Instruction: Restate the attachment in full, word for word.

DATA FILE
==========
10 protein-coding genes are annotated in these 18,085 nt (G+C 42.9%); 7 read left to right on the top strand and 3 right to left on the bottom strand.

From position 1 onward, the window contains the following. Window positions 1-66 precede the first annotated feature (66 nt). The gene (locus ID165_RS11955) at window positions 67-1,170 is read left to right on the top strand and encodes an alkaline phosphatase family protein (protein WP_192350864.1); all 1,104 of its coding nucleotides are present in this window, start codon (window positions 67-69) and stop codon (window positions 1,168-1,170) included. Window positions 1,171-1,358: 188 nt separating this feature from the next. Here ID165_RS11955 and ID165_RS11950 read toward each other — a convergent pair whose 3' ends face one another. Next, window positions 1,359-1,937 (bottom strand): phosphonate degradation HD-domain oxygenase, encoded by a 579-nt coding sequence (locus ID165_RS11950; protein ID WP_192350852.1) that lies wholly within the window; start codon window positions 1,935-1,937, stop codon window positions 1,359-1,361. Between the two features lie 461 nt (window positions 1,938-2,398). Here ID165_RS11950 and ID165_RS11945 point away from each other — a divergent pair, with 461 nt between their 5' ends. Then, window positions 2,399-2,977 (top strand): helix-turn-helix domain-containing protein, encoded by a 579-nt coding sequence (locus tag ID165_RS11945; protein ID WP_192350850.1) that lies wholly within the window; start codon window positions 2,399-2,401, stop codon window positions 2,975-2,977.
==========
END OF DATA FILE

10 protein-coding genes are annotated in these 18,085 nt (G+C 42.9%); 7 read left to right on the top strand and 3 right to left on the bottom strand.

From position 1 onward, the window contains the following. Window positions 1-66 precede the first annotated feature (66 nt). The gene (locus ID165_RS11955) at window positions 67-1,170 is read left to right on the top strand and encodes an alkaline phosphatase family protein (protein WP_192350864.1); all 1,104 of its coding nucleotides are present in this window, start codon (window positions 67-69) and stop codon (window positions 1,168-1,170) included. Window positions 1,171-1,358: 188 nt separating this feature from the next. Here ID165_RS11955 and ID165_RS11950 read toward each other — a convergent pair whose 3' ends face one another. Next, window positions 1,359-1,937 (bottom strand): phosphonate degradation HD-domain oxygenase, encoded by a 579-nt coding sequence (locus ID165_RS11950; protein ID WP_192350852.1) that lies wholly within the window; start codon window positions 1,935-1,937, stop codon window positions 1,359-1,361. Between the two features lie 461 nt (window positions 1,938-2,398). Here ID165_RS11950 and ID165_RS11945 point away from each other — a divergent pair, with 461 nt between their 5' ends. Then, window positions 2,399-2,977 (top strand): helix-turn-helix domain-containing protein, encoded by a 579-nt coding sequence (locus tag ID165_RS11945; protein ID WP_192350850.1) that lies wholly within the window; start codon window positions 2,399-2,401, stop codon window positions 2,975-2,977.